As a business coach I know the process of letting an employee go is uncomfortable and upsetting. However there are a few guidelines that can help soften the blow called the five W's - who, what, when, where and why:
Start with who - think about the employee and what you know about them. Be sure to empathise with their personality: this helps you to feel secure, as well as putting your employee at ease and making them feel less like a disposable entity.
What is important in determining the questions that will inevitably arise. When involved as a business coach I usually ask questions or do a role play to cover things like: What is your employee going to say and feel? What tone will you speak in? There are many whats that can be addressed - the more you consider before the meeting, the lower the chance you will be thrown off guard.
When you choose to carry out the termination is also very important. Morning, afternoon or evening and day of the week can affect the situation. The end of the day may seem the best choice, however, sometimes an employee can feel resentful that you knew what was coming the whole day and allowed them to carry on with their work regardless. Consider each situation independently.
Selecting the where is also a key factor. Choosing a conference room may feel less threatening than asking the team member into your office, but may mean that the employee has to walk through common areas afterwards. You may want to offer them the chance to return at a more discreet time to retrieve their personal belongings.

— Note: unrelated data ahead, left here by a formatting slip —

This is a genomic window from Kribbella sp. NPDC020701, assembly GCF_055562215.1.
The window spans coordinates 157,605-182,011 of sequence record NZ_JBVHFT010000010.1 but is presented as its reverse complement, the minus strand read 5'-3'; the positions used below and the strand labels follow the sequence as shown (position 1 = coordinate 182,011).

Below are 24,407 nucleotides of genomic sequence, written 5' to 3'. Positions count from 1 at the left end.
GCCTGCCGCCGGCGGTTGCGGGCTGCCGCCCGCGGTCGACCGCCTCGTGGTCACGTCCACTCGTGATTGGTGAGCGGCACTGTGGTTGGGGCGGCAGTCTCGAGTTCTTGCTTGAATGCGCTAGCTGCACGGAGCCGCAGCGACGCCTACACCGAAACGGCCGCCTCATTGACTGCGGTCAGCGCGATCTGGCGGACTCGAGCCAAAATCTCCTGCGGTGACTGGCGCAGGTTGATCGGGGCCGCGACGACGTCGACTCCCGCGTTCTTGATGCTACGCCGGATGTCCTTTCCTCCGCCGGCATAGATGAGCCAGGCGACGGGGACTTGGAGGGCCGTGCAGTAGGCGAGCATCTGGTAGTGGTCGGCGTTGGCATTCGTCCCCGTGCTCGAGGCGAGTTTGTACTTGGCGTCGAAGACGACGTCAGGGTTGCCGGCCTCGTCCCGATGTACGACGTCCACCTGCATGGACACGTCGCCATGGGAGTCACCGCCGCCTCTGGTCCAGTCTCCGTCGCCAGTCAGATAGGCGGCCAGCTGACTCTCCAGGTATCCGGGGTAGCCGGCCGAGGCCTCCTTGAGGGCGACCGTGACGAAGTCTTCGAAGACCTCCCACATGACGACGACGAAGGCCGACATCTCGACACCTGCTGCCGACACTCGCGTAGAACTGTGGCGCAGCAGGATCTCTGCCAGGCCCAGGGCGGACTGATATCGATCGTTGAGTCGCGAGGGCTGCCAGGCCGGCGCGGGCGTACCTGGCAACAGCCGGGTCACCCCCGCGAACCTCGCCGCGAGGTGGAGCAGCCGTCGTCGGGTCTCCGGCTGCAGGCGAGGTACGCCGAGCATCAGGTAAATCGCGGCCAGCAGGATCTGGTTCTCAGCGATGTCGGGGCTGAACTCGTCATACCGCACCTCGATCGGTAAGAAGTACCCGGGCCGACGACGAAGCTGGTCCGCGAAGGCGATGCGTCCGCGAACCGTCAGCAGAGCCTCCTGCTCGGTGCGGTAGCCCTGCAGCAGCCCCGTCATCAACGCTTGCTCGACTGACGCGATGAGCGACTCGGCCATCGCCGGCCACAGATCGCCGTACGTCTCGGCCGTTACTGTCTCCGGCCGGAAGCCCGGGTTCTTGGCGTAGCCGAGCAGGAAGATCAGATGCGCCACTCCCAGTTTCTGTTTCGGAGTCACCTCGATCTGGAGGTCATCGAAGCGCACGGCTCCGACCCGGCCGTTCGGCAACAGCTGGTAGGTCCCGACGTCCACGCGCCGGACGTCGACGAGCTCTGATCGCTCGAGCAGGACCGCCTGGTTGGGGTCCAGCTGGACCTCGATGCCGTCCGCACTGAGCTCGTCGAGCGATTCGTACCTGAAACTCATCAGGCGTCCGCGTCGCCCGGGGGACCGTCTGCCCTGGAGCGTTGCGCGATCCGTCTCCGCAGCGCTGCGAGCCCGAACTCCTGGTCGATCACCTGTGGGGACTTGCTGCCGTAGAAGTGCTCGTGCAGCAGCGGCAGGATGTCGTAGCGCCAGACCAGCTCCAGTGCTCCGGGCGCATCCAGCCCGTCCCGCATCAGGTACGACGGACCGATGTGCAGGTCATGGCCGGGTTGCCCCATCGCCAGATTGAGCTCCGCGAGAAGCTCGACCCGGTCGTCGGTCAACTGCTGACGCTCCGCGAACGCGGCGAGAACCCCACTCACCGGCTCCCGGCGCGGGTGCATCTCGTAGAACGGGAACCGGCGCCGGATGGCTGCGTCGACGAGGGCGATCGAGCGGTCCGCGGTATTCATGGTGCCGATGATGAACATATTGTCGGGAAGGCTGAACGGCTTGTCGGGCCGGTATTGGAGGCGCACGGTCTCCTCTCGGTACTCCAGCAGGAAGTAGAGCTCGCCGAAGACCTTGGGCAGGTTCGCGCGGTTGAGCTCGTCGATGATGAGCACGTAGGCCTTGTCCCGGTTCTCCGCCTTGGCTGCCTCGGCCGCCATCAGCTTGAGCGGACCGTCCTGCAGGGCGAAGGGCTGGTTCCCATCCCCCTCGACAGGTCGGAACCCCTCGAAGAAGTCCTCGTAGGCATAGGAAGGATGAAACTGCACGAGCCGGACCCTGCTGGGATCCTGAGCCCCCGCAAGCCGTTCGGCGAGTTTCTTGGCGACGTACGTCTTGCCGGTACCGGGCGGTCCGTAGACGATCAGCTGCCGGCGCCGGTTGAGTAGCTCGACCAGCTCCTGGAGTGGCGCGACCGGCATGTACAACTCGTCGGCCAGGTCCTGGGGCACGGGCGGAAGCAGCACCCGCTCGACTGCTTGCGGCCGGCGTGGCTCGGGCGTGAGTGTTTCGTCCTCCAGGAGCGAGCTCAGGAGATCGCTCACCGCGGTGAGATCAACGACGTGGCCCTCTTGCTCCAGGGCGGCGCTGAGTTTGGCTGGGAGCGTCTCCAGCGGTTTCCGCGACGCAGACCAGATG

Why is crucial. Have clear, solid and succinct reasons for the termination ready at hand. Be attentive and listen actively to responses, however, remain in control of the conversation at all times. Be empathetic but not sympathetic, and do not offer apologies, false hope or future promises.
The termination should not be up for debate. Allow time for responses, but do not hand the employee the conversational lead.
Use your resources - more specifically, human resources. Your human resources representative is in place to help assist in difficult situations such as these and sometimes having a third party ready to act as a mediator can keep the conversation on track and make the employee feel somewhat represented. As a business coach I am often finding the best people to assist in times like this.
Also, always take time after the meeting to reflect and record the events - this information can help you better prepare for the future, and you never know when it may be called upon in the unfortunate instance of a potential lawsuit.
Remember there can often be major pitfalls to incorrectly dismissing a staff member. Often it can be a legal minefield if strict procedures aren't followed. If you are not involving an experienced business coach like me, please seek appropriate advice at the time you decide action needs to be taken.
If you are yet to implement a personnel development system in your organisation, this might be the right time to contact a business coach or professional adviser. They will have a number of resources specifically designed for SME's and would be delighted to help you with implementing a systemised recruitment, induction and appraisal procedures that can result in better productivity for your firm.